Paid feature development of open source plugins

On Twitter this morning, I asked: How do you feel about having clients sponsor development of specific features? Good idea or fraught w/ problems?

Apparently this dilemma resonates with developers:

  • Rarst: “sounds better in theory than works in practice, from my limited experience”
  • Boone: “Generally a good idea, as long as the client’s needs aren’t so wacky as to make the feature awkward for general release. You might also include something in the agreement about post-contract support of the feature. Transition from ‘I’m paying you to implement my wishes’ to ‘I’m a regular user making feature requests’ is the tricky point”
  • Eric: “If you properly vet these specific features (as opposed to blindly accepting cash) I think it’s a good idea. Biggest drawback is when the sponsorship dries up and you still have to support said feature in the plugin.”
  • Brad: “great idea, not only features but full plugins. Easy to sell them on it knowing you’ll keep it up-to-date with current WP”
  • Brady: “I’d say it’s a great route if the feature makes sense for general use, otherwise an extension/add-on might be better.”
  • David: “good idea, as long as client understands the difference between customization and configuration. Oh, and proper contracts.”
  • Nick: “As long as they understand they don’t own that feature and you may need to implement it in a more general way, it can work. One approach is to make it an addon and add the necessary hooks in core plugin. Allows you to EOL the feature if needed.”
  • George: “don’t see anything bad in developing add-ons for side income, plus you might never developed for your use.”
  • Jake: “as others said, it’s all about good expectations upfront, and not compromising the rest of the plugin’s audience”
  • Travis: “Personally, I think it is a win-win, but it heavily depends on the “strings attached” mentality of the sponsor.”
  • Ryan: “I’ve done that many times before and have encouraged it. I usually gave a big discount for open source stuff. I used to provide two prices, one for open source, one for closed source. Everyone chose the cheapest option.”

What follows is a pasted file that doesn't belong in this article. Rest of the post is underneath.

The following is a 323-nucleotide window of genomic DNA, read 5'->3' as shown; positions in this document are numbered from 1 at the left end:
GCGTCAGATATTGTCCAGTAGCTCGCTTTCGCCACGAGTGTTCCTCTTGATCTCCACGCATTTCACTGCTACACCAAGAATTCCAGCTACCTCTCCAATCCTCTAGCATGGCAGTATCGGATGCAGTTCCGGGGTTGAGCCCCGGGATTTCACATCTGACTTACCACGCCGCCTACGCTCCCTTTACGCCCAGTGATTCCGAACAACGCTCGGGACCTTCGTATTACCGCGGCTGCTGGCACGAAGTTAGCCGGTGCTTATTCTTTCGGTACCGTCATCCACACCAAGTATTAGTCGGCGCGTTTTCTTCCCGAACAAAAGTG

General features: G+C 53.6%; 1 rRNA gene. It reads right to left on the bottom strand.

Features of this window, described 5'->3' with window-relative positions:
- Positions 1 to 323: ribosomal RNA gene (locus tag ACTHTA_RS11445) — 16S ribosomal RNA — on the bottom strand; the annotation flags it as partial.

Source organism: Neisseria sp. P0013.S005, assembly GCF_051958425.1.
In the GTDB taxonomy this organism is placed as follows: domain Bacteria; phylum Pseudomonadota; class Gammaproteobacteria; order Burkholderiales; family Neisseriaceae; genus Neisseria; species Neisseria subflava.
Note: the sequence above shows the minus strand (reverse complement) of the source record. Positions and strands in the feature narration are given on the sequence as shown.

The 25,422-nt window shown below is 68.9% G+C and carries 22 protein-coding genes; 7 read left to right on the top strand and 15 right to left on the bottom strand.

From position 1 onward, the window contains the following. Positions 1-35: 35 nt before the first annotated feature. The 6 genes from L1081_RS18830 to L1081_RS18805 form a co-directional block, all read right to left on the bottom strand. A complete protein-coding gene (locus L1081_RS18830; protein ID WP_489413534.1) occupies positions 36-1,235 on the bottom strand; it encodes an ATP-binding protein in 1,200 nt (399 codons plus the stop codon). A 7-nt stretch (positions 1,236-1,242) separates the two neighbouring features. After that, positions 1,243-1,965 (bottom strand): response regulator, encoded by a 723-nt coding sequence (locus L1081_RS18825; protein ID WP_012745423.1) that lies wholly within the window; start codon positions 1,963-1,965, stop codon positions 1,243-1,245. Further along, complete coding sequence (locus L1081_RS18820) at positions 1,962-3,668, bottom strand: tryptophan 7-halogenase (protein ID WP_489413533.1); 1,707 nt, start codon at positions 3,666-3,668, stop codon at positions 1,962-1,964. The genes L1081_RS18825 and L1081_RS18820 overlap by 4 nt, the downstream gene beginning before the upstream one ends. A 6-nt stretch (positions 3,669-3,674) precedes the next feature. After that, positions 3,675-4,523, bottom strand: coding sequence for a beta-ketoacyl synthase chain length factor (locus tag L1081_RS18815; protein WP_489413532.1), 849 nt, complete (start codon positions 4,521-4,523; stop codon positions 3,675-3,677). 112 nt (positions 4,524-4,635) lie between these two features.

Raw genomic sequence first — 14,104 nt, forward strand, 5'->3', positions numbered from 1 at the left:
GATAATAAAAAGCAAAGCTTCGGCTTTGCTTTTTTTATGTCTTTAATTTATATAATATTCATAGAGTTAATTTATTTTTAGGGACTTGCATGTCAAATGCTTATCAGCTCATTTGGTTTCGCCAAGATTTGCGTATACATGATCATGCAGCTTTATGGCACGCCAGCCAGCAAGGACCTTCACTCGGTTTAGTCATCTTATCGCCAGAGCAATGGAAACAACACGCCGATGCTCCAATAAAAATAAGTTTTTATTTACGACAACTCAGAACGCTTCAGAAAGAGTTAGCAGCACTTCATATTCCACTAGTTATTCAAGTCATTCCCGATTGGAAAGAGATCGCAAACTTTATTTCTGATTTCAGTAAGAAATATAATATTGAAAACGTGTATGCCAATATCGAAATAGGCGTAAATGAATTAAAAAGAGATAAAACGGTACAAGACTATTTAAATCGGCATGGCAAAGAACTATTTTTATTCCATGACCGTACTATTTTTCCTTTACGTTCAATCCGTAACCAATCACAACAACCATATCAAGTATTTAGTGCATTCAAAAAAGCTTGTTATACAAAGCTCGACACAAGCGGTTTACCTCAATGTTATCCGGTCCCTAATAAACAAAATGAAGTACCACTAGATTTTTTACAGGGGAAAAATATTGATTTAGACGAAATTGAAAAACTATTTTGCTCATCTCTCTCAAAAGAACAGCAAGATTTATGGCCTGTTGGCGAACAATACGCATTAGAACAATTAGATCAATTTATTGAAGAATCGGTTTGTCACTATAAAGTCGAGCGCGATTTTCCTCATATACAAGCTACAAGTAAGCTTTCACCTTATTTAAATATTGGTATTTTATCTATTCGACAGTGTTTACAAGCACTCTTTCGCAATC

My takeaways:

  • Make sure you’re explicit about the business relationship upfront (including support scope), probably in contract. If you aren’t, it can get complicated.
  • If it fits within the scope / roadmap of the plugin, it can be a nice way to bootstrap open source development. Otherwise, it probably makes sense as an add-on.
  • Pay attention to what users want as add-ons, as you can potentially turn those into premium plugins.

 

Advantages of code review

Advantages of pre-deploy code review, over post-deploy audit:

  • Authors have a strong incentive to craft small, well-formed changes that will be readily understood, to explain them adequately, and to provide appropriate test plans, test coverage and context.
  • Reviewers have a real opportunity to make significant suggestions about architecture or approach in review. These suggestions are less attractive to adopt from audit, and may be much more difficult to adopt if significant time has passed between push and audit.
  • Authors have a strong incentive to fix problems and respond to feedback received during review, because it blocks them. Authors have a much weaker incentive to address problems raised during audit.
  • Authors can ask reviewers to apply and verify fixes before they are pushed.
  • Authors can easily pursue feedback early, and get course corrections on approach or direction.
  • Reviewers are better prepared to support a given change once it is in production, having already had a chance to become familiar with and reason through the code.
  • Reviewers are able to catch problems which automated tests may have difficulty detecting. For example, human reviewers are able to reason about performance problems that tests can easily miss because they run on small datasets and stub out service calls.
  • Communicating about changes before they happen generally leads to better preparation for their effects.

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